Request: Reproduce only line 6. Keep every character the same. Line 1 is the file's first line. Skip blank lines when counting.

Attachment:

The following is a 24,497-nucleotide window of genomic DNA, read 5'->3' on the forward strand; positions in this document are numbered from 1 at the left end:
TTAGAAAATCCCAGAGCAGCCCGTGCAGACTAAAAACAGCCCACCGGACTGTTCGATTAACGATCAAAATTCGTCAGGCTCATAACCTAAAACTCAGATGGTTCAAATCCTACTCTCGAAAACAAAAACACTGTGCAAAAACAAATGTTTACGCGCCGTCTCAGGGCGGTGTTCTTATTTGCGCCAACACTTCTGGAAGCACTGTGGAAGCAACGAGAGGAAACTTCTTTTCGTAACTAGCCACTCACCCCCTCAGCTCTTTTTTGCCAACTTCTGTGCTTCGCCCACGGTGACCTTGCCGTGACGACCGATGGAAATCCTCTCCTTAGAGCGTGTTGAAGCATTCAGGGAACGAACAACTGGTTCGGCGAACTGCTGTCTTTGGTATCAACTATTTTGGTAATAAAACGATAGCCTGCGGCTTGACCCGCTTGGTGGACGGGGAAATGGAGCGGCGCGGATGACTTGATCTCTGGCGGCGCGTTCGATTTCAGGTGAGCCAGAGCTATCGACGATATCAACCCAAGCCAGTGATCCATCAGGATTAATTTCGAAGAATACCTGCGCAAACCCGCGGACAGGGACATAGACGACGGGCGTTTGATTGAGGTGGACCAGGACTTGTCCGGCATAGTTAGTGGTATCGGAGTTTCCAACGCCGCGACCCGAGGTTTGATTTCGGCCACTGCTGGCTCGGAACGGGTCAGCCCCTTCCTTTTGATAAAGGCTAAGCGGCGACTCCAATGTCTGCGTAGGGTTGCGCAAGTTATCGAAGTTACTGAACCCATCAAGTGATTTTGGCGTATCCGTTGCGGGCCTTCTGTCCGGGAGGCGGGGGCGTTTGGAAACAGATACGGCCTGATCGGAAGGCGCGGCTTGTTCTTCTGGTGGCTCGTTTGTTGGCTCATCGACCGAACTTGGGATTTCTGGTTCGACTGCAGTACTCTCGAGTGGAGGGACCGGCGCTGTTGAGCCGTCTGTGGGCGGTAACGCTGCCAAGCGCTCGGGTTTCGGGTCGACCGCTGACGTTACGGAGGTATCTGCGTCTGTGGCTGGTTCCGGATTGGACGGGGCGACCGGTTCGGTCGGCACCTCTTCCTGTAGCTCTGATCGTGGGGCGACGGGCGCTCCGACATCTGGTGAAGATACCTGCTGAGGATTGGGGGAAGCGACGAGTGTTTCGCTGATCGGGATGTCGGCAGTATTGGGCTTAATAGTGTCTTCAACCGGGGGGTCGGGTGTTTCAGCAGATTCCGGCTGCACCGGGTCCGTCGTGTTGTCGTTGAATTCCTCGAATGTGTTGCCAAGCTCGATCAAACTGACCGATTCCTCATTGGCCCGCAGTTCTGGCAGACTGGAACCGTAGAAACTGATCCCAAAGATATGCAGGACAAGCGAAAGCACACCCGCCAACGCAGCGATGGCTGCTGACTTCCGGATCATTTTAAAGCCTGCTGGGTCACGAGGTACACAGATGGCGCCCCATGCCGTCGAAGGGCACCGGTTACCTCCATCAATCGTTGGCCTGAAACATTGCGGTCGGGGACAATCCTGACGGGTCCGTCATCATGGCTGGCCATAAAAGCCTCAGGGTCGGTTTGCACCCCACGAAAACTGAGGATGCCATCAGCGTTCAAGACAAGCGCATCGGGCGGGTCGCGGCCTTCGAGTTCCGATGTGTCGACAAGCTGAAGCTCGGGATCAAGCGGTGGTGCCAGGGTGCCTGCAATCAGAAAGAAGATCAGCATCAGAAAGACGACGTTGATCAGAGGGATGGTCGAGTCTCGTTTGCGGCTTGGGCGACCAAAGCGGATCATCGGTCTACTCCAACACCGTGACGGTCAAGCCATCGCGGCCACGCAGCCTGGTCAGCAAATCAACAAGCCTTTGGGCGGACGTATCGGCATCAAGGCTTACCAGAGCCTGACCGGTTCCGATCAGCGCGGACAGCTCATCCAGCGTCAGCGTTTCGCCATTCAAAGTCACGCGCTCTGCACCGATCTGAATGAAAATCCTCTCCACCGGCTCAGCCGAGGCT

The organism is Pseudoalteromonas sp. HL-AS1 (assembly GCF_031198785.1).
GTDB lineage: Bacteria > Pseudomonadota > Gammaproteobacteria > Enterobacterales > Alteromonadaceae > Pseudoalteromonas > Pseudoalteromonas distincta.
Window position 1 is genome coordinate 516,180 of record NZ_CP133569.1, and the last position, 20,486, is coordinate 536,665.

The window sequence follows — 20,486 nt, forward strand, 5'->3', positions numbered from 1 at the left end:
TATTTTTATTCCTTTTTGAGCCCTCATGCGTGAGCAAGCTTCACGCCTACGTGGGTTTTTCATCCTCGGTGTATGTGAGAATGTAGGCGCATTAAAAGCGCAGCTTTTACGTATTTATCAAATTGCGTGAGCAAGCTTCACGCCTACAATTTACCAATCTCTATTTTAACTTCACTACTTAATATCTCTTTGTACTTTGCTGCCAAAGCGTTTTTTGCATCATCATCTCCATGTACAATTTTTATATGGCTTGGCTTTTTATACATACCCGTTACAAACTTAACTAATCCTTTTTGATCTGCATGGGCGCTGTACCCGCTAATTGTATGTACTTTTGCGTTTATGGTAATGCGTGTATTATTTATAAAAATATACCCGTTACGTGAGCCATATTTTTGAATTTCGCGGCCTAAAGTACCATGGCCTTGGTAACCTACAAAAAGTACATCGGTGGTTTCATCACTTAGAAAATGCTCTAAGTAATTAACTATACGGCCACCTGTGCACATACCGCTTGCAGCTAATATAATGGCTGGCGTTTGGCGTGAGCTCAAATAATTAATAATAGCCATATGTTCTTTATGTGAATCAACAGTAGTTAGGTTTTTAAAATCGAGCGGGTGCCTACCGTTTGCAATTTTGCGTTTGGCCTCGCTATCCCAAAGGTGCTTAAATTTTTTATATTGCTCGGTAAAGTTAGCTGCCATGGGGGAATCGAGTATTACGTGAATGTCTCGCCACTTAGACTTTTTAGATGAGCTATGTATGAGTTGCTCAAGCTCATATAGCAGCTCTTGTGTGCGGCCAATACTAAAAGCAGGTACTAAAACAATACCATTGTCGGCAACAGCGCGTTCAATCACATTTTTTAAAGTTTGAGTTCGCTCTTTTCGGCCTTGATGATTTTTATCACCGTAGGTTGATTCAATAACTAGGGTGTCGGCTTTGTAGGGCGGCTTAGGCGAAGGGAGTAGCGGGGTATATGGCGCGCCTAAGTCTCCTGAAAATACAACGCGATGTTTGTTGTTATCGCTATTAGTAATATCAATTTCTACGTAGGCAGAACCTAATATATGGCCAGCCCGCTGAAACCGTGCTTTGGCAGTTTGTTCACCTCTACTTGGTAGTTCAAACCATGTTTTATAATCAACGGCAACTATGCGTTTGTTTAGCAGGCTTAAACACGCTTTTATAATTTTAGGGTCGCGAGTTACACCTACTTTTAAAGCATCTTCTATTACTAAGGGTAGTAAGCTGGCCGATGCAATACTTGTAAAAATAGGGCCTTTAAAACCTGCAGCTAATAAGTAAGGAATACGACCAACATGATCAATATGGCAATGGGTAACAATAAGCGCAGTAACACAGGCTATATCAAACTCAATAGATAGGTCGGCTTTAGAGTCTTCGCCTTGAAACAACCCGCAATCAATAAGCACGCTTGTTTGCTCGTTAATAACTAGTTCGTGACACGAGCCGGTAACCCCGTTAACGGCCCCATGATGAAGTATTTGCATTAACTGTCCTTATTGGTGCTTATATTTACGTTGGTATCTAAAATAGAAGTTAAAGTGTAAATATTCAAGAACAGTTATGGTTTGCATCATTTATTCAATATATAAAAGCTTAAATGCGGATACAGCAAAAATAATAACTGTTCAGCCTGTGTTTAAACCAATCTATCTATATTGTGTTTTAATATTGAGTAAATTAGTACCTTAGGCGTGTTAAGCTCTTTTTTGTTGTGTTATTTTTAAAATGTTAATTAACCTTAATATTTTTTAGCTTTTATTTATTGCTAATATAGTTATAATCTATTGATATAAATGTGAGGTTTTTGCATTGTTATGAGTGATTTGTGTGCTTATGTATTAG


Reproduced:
The window sequence follows — 20,486 nt, forward strand, 5'->3', positions numbered from 1 at the left end: